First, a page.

The pandemic has been the ultimate crisis moment – one that has demanded radical and immediate reactions from governments, businesses and individuals alike. There has been an inevitable impact on human behaviour in terms of the pandemic response – from surprisingly high levels of lockdown compliance to the use of facemasks.
But, as the vaccine programme allows us all to at least have hope of a post-pandemic age, Omicron notwithstanding, brands need to ready themselves to rapidly evolving human behaviours with a more fleet of foot approach to gathering consumer insights.
Radical social change is often a marketer’s blind spot. But people have lived through a time of trauma and within that there has been both collective and individual growth, making these changes a facet of everyday life that marketers cannot ignore.
Today, this is playing out through a sea change in terms of a principled attitude to consumption. With 38% of respondents to a Deloitte survey saying they’ve “actively engaged” within the last 12 months – signing a petition, attending a protest, or donating and campaigning for a cause – we are seeing the mainstreaming of an everyday activism mindset.
Spurred on by the global pandemic, intensified by the racial justice uprisings of 2020, and expedited by the climate emergency, a mass orientation towards an intersectional, planetary justice will only become more crucial over the coming year.
The pandemic has demonstrated to people how governments and businesses can react to an emergency, and they are demanding a similar scale of effort to address the climate crisis.
And, significant proportions of people are now willing to put their money where their ethics are – 28% of respondents to the Deloitte survey said they have stopped buying certain brands or products because of ethical/sustainability concerns.
And more citizens are doing their homework – they know how to find out about corporate practices and are increasingly aware when a business is indulging in ethics-washing or green-washing. In fact, more than half (53%) said they can spot ‘trust-washing’ in marketing according to Edelman’s Trust Barometer.
This is affecting every sector – as people desire to be treated as the whole human, and not just a consumer or employee, or any other designated compartment.
The best way for brands to move in front of big social changes is to understand their audience. Rather than solely reacting to the demands of people power, after being caught off-guard or found guilty in the court of public opinion, it is more important than ever for the consumer insights industry to help brands to understand, anticipate, and plan for consumers’ increasingly entrenched – and urgent – principles.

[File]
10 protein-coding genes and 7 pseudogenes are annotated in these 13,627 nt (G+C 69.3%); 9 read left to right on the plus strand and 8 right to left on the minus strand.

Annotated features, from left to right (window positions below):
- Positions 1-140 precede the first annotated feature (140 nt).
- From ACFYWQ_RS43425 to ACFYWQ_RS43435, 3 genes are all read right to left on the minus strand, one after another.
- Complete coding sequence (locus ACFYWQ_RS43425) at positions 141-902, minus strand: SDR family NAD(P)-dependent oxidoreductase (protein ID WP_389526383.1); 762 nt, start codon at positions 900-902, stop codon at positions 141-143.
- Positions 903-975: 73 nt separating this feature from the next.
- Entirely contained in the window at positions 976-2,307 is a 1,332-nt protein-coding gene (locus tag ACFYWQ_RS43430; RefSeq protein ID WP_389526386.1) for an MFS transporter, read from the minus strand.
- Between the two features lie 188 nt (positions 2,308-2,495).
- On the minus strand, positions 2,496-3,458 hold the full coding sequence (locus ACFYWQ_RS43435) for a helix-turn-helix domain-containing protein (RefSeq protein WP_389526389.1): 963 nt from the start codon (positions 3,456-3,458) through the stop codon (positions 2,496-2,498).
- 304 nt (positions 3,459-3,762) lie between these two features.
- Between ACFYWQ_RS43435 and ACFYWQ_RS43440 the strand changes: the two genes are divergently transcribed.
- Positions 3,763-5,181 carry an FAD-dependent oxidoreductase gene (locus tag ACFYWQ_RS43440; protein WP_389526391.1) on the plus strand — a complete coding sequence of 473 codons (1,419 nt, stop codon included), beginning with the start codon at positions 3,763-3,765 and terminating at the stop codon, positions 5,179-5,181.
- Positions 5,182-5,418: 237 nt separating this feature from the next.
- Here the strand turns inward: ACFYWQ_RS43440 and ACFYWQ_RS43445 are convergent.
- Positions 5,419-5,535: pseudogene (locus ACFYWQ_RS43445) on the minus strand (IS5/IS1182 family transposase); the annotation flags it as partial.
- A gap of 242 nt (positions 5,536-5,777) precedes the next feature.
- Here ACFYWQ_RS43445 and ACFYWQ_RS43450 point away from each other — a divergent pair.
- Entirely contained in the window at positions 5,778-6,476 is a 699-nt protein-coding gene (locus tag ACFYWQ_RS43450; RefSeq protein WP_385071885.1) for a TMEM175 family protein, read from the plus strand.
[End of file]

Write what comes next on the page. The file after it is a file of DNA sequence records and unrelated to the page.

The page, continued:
From the Great Resignation to “regeneration” mania, consumers increasingly want to see businesses adopt truly human-centric principles, from empathy to justice. In the new era of protest, from sustainability campaigners to Black Lives Matter, the voice of the people is louder than ever.
So to help brands understand, anticipate and plan for consumers’ increasingly entrenched – and urgent – principles, there are three specific drivers from our ‘signal cynics’ behaviours that marketers should consider.
World Weariness: Police brutality, devastating wildfires, political misinformation, Covid-19, and potential recession – bad news has come thick which has compounded negative sentiment.
As we come out of COP26 with limited progress, it has fuelled distrust in the ability of powerful institutions to act in the interest of a better world.
Shared Responsibility: The interconnectedness of the modern world is reminding people of their global responsibilities. The Black Lives Matter movement has pushed businesses and individuals to acknowledge their complicity in systemic racism, and while Big Oil is sidestepping the spotlight for its role in the climate emergency, other sectors and their consumers – particularly fashion – are looking at how their impact can be minimised for the sake of the planet.
Brands are being asked to think outside their commercial remit, considering their wider responsibilities as producers, innovators and industry leaders.
Fragmented Ethics: People know that individual action is important, but also that ethical consumption is complicated. Not knowing what counts as truly ethical has led to moral confusion and has widened the gap between actions and values.
While people often care about various causes, they can struggle to compromise on convenience, acting on wilful ignorance as a result. In turn, they’re looking to brands to help them make the right choices.
Some brands have stepped up as a reckoning takes place in the market and consumers demand clear evidence of long-term action. For instance, Stella McCartney has significantly invested in research and development of new sustainable materials — setting a precedent for the rest of the fashion industry and proving that regenerative business practices are possible. And Patagonia has dropped all use of the word ‘sustainable’ in recognition that, as a for-profit enterprise, it is part of the global climate change problem.
People’s increasingly principled behaviour cuts across all areas of their lives and how they expect to see corporations and institutions respond. Activist causes are no longer niche, and people’s demands and desires are not surface level virtue signalling, they are holding businesses and marketers accountable for what they’re saying and what they propose.
The reality of the limits of what individual change can achieve means people want cultural leaders, businesses and brands to do it for them – they want meaningful action which requires long-term planning and innovation from the brands.